We’ll be launching limited edition canvas prints of some never released pieces this fall. This will be high-quality canvas reproductions released in less than 300 per edition. They will only be available for a limited time and will not be published in canvas edition once all product is sold.
A site for purchasing these and other prints is in the works and will be online soon as well.
It’s officially completed. “The Building Stage” is the culmination of a year of research and development. It’s the largest and the most detailed painting I’ve ever produced, measuring 4-foot by 2-foot .
The idea to produce the piece came from my seeing a print ad for one of the Big Three car companies, in which several buildings from the downtown Detroit skyline were featured. The Chrysler House and First National buildings were among the 1920’s-era structures in that ad and both are a part of “The Building Stage”.
The real challenge of this piece was finding the layout that struck the right balance between the musicians and buildings. Continue reading
“The Building Stage” by Darryl Daniels
Here, I’ve begun to paint in the horns, the drums and bass, though I’m not sure that the bass color here is the final color of choice. Stay tuned on that one.
I’ve also done a bit more tweaking on the windows though they are being experimented on as well. More to do, but we’re getting there.
Here’s a look at where things stand with “The Building Stage” as of 1/16/16. Players are being filled in and it’s starting to take shape. The building windows have been filled in, though there is more to do there. Once instruments are added, things will really take off. Back soon!
I’m well overdue on this update for the Detroit piece. I was called away on another important art project for the better part of a month and a half. I’m now back at work on this piece and plan to have it completed very soon.
At this point, I am adding filling in windows for the buildings. One Detroit Center (also known as Comerica Tower) on the left has incredible number of windows to complete, but it will be worth the effort in the effort. There’s a drummer off the left there as well and the piece will also include a pianist and bassist on the right side of the painting in front of the Dime Building (or the Chrysler House building, as it’s currently known). Creating a piece featuring the wonderful architecture of Detroit has been a project I’ve long wanted to produce and it’s getting closer to being a finished reality. More updates coming soon–I promise.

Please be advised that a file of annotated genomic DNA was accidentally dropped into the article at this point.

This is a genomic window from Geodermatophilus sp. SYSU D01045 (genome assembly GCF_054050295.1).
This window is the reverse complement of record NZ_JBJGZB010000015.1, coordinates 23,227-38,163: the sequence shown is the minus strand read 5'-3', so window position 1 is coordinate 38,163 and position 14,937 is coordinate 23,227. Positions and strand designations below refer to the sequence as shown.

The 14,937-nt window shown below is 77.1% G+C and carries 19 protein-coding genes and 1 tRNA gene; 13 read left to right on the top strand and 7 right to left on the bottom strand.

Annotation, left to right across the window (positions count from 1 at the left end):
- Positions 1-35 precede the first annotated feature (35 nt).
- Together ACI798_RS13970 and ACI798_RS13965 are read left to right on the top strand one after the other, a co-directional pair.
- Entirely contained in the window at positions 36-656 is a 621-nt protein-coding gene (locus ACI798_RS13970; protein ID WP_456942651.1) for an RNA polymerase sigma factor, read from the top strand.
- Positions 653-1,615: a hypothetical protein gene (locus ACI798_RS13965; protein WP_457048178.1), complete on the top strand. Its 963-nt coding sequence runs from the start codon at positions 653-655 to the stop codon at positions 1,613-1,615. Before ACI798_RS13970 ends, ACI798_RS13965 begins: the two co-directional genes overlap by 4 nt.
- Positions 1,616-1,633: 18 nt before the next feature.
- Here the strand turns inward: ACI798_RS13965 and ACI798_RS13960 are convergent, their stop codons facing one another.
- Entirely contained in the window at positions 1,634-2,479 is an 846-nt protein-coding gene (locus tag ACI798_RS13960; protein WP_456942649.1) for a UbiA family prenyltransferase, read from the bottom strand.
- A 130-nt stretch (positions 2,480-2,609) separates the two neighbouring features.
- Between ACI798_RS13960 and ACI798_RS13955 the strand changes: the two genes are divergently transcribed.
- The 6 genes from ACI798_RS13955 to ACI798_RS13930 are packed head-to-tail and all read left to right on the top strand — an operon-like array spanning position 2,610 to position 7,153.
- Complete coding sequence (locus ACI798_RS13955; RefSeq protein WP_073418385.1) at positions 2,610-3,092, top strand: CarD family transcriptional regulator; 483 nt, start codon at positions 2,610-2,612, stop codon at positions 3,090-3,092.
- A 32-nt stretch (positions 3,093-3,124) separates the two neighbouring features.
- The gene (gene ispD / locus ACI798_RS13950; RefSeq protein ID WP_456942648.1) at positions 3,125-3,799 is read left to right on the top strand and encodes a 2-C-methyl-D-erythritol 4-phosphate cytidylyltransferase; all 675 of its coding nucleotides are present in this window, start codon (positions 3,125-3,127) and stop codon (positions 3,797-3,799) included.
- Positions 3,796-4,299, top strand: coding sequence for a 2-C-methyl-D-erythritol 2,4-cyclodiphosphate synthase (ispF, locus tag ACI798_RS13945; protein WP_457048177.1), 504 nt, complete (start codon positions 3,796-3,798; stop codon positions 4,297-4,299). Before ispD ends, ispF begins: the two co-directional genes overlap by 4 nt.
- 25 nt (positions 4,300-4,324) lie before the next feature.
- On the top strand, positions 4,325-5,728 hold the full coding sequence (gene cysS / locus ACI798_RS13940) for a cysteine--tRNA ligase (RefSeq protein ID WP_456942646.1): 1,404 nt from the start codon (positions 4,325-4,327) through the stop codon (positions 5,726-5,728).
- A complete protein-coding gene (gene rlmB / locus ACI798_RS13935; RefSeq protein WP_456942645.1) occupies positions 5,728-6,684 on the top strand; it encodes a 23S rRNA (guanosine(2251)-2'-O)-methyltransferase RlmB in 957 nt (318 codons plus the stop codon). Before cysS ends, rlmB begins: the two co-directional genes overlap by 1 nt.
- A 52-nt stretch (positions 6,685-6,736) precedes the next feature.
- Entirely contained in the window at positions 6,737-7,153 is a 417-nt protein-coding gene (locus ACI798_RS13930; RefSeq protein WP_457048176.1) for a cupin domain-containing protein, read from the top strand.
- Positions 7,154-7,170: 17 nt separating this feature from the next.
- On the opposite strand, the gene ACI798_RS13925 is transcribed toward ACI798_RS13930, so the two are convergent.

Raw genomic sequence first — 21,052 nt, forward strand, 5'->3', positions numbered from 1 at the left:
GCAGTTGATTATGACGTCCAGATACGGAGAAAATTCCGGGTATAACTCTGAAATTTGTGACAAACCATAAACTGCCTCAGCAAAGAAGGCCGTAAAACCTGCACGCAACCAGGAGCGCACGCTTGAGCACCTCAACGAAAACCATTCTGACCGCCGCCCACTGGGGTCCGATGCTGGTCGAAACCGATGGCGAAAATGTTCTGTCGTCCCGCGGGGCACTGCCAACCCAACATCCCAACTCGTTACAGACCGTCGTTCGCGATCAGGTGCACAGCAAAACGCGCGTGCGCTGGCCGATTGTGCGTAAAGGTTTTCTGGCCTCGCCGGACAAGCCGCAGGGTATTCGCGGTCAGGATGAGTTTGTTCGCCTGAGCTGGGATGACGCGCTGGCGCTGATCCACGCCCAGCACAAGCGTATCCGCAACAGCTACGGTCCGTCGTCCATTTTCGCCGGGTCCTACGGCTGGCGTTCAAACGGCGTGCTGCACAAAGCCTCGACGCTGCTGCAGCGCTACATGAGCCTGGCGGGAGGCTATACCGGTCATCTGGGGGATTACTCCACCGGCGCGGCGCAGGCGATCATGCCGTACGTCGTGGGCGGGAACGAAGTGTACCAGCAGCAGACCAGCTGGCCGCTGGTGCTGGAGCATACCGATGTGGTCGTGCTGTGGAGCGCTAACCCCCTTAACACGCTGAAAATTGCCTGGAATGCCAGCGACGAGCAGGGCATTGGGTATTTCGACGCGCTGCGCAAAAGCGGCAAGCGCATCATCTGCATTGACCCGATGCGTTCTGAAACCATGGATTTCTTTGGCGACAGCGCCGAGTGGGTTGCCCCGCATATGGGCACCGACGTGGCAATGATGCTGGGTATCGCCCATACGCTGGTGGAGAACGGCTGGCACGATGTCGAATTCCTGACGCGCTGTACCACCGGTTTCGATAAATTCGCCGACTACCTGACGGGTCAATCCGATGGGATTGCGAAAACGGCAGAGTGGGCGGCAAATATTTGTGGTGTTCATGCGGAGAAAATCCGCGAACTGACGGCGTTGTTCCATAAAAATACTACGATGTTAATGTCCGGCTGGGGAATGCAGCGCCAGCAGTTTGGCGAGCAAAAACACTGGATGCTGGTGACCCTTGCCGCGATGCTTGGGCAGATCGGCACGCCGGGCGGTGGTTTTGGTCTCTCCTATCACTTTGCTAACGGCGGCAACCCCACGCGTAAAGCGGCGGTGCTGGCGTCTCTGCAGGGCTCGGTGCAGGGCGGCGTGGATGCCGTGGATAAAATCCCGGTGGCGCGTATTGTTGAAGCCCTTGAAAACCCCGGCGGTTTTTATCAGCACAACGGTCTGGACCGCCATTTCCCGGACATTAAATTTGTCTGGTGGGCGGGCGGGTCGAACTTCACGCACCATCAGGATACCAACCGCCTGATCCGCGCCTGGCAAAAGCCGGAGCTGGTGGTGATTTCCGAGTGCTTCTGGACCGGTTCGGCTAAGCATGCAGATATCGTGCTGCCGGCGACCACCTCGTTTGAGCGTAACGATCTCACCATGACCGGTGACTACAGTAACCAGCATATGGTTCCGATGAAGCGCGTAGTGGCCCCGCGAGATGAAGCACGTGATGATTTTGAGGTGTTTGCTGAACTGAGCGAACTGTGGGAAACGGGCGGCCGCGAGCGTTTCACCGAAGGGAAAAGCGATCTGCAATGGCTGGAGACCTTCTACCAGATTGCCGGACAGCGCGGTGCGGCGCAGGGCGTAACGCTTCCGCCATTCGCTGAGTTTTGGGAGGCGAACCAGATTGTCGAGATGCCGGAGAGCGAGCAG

This is the underwire sketch for one the most detailed and researched pieces I think I’ve ever done. “The Building Stage” is inspired by the great architecture of downtown Detroit. Looking forward to getting the paint mixed. More soon.
So I last wrote about the Detroit project in March of this year. This piece will be a work featuring the jazzmen on a rooftop playing against the Motor City’s storied skyline.
The reason for the delayed update is that I had to put the project aside because I wasn’t fully happy with any of the concepts I had for the musicians layout. A few months ago, I thought I was close. I was leaning towards a configuration that had the pianist as the central player and the rest of the band scaled back, but as I started sketching it out at full size (for a 48 x 24 inch canvas) something wasn’t quite right. So with other matters to tend to as well, I had to put it aside. However, the project is something I that’s been on my mind for some time.
One morning recently, I was looking through some old sketches (for no particular reason), when I stumbled upon a sketch I did in 2012. It showed the musicians with no background, but angle of the main player was perfect for the building background and I clearly thought so at the time because I scribbled a possible title next to it, which read “Building Stage”. So here were the pieces of a painting sitting a book of sketches I did 3 years ago.
I’ll start work on the highly detailed building backgrounds in a day or two and then the musician additions thereafter. I’ve been looking forward to getting this piece done for a long time. The experience of getting to this point proves the importance of trusting your instincts and the value of looking back.
A sketch for the new piece.
A look at “The Brass” a new “30 x “24 acrylic painting on canvas. More to come!
I forgot to get a shot of adding the alternating blue layer to the canvas, besides, it was a tedious and not very exciting process. There’s a lot of “tightening up” of things that goes on in the end that really becomes the bulk of the work as things move towards the finish. So here we have the finish, with me adding my signature to the painting. Tomorrow, I’ll reveal the finished product.